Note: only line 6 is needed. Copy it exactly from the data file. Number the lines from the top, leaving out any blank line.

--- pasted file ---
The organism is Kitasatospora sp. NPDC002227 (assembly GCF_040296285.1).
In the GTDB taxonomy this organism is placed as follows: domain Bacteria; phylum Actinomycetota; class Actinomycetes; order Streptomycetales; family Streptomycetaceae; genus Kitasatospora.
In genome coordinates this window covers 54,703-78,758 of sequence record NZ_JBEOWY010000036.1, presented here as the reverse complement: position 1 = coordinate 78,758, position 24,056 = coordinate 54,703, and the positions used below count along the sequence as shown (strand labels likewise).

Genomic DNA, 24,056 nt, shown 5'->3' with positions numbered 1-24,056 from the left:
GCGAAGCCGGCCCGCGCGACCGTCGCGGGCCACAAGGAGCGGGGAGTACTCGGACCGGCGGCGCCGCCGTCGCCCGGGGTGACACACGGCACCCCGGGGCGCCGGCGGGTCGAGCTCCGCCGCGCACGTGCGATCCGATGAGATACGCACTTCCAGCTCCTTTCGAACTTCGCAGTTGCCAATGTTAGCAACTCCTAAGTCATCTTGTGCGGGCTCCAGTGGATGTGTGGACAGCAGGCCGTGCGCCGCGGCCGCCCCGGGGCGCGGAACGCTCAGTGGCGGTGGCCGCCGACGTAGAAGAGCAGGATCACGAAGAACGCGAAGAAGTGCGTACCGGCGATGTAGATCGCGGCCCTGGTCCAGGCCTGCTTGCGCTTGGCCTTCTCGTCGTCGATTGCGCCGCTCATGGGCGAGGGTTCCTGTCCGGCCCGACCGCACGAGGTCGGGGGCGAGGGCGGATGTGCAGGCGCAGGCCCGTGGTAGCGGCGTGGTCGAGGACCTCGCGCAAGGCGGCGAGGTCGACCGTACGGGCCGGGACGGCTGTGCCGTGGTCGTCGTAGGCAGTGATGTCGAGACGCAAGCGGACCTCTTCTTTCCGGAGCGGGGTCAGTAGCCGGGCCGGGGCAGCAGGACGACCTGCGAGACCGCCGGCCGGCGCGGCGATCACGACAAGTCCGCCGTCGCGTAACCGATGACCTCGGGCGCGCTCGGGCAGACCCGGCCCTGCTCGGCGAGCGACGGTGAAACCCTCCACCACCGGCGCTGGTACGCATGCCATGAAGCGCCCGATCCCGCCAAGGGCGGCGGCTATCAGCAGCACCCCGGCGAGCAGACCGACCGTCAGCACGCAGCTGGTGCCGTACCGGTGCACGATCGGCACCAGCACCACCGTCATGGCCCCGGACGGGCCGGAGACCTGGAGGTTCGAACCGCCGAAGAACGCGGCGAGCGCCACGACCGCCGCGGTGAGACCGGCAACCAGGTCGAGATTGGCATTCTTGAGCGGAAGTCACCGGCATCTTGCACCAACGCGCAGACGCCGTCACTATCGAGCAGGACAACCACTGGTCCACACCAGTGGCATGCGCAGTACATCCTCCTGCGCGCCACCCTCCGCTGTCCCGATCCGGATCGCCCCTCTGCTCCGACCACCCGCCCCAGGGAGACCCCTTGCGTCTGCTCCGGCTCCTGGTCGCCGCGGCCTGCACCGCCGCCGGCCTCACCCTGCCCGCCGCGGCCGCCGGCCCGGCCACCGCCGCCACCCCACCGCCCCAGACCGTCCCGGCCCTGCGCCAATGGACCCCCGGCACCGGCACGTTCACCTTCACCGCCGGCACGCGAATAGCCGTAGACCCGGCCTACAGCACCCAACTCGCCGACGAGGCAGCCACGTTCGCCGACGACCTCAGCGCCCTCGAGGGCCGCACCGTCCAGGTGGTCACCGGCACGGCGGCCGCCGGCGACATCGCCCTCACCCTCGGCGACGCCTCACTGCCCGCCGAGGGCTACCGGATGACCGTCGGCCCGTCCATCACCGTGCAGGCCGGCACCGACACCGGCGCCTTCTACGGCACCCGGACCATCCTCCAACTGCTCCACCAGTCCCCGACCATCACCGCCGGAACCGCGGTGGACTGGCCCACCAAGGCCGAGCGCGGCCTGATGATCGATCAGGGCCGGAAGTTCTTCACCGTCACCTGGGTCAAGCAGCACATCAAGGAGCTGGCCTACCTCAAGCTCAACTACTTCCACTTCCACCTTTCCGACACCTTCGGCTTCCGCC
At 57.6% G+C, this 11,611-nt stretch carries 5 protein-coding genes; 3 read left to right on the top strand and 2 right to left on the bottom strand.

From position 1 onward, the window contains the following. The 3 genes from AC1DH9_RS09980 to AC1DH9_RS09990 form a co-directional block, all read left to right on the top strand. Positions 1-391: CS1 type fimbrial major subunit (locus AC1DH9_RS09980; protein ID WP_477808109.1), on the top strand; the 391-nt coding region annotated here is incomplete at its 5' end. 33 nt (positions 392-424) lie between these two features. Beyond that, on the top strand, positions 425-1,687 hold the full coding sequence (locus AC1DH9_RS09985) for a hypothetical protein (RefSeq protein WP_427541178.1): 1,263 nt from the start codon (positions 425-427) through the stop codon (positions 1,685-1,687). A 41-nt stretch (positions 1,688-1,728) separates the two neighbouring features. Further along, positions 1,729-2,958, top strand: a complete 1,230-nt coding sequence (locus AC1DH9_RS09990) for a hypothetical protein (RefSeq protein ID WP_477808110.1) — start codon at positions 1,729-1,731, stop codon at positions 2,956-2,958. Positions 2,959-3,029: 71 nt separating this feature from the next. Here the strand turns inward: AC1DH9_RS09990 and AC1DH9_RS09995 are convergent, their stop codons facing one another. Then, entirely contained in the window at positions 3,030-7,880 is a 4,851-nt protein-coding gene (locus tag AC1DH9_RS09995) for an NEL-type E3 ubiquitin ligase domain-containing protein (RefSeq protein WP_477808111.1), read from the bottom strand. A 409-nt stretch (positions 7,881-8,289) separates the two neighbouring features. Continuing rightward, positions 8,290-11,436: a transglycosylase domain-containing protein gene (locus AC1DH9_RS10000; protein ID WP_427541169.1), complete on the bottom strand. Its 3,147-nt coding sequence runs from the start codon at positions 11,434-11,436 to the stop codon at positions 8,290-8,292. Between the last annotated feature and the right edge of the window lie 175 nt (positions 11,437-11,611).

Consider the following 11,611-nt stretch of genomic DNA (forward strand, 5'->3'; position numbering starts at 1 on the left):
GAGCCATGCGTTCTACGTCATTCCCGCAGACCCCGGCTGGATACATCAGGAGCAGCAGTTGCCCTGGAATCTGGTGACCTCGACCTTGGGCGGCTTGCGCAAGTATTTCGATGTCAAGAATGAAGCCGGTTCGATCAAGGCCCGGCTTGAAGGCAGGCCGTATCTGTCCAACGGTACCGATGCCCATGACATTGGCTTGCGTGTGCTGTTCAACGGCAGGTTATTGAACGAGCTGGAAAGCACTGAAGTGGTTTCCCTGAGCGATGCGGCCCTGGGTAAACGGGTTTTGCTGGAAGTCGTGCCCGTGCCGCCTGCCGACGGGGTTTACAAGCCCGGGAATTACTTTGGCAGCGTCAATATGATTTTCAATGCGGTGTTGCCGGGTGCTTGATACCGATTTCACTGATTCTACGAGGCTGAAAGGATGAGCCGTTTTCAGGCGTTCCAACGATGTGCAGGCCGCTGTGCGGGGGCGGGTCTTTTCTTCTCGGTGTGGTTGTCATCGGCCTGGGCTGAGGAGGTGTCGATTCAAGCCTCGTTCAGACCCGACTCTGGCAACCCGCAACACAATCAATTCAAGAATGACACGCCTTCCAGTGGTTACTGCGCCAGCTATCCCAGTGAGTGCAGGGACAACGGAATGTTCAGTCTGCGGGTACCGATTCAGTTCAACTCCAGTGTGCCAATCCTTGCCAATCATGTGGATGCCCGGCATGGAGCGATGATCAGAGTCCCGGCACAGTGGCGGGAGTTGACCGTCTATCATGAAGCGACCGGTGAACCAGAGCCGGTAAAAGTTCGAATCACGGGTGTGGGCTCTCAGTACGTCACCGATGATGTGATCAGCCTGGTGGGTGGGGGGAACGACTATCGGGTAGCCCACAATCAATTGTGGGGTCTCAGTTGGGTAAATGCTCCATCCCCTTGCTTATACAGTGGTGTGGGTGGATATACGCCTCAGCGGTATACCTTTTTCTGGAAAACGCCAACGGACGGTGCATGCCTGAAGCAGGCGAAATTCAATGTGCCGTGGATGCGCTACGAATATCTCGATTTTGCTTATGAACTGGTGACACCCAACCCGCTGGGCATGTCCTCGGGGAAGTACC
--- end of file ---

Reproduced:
At 57.6% G+C, this 11,611-nt stretch carries 5 protein-coding genes; 3 read left to right on the top strand and 2 right to left on the bottom strand.